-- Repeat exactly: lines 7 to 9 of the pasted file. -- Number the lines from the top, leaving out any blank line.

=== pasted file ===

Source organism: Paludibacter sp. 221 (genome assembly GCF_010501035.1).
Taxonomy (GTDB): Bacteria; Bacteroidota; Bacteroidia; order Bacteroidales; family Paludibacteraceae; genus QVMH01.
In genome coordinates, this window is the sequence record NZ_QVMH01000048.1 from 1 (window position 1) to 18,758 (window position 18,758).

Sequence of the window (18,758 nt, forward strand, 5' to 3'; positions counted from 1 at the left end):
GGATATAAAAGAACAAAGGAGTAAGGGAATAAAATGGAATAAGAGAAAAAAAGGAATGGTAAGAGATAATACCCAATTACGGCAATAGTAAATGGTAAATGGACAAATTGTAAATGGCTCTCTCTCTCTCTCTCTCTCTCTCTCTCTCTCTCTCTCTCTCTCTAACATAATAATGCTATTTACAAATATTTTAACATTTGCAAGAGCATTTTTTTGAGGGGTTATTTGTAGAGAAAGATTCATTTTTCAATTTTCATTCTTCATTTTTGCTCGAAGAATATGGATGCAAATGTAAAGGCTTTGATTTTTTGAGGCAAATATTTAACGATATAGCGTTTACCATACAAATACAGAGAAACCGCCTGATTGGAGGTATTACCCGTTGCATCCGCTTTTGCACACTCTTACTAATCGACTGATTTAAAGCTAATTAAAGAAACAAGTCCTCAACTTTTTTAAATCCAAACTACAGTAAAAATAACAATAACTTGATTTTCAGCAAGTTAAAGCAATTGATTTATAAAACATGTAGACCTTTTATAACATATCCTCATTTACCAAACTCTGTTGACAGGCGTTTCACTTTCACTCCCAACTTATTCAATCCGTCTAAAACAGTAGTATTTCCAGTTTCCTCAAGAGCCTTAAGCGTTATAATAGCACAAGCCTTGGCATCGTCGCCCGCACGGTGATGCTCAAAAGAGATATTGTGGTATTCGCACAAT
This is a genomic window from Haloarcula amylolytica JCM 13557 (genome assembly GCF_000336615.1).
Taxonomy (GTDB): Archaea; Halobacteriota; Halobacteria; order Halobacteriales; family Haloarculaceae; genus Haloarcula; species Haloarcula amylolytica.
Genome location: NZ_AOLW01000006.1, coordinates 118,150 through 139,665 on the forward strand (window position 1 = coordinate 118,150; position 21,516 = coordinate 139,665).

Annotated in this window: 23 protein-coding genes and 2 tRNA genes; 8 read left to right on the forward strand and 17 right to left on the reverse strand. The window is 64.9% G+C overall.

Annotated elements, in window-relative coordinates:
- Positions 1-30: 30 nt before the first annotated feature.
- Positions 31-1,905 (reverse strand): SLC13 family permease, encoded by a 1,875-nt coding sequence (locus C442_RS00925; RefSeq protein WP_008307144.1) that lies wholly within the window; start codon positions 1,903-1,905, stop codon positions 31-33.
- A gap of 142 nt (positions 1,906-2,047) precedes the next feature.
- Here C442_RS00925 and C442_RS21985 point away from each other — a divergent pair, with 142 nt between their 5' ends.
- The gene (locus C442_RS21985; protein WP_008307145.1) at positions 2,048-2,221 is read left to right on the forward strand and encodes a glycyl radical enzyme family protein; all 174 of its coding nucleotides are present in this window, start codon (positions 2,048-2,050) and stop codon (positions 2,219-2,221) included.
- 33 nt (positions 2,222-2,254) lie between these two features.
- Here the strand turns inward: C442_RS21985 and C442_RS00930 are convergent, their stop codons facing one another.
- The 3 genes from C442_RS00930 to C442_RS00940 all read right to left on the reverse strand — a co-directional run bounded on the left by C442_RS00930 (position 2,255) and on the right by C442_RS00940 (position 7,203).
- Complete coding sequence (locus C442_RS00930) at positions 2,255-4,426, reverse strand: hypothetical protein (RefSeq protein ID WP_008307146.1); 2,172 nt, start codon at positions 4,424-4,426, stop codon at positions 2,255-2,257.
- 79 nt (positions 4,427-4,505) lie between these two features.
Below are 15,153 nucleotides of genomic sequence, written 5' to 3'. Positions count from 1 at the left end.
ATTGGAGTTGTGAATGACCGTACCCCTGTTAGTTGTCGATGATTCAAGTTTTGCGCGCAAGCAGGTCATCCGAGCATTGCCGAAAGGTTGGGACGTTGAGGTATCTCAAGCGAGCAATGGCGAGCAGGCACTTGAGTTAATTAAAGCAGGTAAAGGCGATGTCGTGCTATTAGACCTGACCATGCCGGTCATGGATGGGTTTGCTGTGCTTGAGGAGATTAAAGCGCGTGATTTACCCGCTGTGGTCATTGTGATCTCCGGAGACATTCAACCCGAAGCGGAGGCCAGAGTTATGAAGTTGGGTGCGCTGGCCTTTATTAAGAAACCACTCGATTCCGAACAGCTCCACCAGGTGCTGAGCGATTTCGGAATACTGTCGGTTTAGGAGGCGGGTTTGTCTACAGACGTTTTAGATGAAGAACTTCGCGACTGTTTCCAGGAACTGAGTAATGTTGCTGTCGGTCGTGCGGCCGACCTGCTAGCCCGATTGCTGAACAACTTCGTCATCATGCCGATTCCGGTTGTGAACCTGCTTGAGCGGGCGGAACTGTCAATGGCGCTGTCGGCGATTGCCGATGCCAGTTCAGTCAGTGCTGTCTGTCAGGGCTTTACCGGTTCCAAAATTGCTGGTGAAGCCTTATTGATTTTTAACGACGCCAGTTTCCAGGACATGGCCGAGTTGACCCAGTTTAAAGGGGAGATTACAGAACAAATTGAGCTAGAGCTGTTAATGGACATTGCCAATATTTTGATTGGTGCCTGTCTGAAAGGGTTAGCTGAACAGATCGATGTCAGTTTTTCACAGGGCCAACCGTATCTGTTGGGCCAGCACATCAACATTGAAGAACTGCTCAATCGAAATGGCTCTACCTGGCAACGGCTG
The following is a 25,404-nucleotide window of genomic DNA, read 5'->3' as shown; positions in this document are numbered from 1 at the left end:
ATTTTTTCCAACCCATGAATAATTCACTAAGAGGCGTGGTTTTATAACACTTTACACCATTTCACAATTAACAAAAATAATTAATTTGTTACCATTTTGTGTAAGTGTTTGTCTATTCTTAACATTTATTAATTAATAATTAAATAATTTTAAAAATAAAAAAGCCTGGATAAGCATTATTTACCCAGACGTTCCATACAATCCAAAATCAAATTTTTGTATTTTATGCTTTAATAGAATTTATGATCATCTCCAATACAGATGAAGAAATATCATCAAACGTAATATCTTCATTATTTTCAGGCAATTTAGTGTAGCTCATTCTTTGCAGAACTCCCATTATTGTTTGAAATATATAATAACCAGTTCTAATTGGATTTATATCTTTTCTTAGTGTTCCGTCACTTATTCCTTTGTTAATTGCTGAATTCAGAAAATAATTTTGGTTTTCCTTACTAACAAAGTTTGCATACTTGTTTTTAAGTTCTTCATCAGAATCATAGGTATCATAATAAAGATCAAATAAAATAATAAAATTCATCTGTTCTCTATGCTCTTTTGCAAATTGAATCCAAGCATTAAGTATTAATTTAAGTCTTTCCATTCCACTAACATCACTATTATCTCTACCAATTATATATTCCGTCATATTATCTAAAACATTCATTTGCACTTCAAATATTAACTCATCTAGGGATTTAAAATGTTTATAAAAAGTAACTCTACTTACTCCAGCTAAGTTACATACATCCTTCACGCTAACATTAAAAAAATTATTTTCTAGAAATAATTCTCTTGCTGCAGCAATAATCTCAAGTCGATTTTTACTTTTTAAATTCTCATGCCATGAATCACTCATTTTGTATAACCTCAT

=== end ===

Taxonomy (GTDB): Archaea; Halobacteriota; Halobacteria; order Halobacteriales; family Haloarculaceae; genus Haloarcula; species Haloarcula amylolytica.
Genome location: NZ_AOLW01000006.1, coordinates 118,150 through 139,665 on the forward strand (window position 1 = coordinate 118,150; position 21,516 = coordinate 139,665).

Annotated in this window: 23 protein-coding genes and 2 tRNA genes; 8 read left to right on the forward strand and 17 right to left on the reverse strand. The window is 64.9% G+C overall.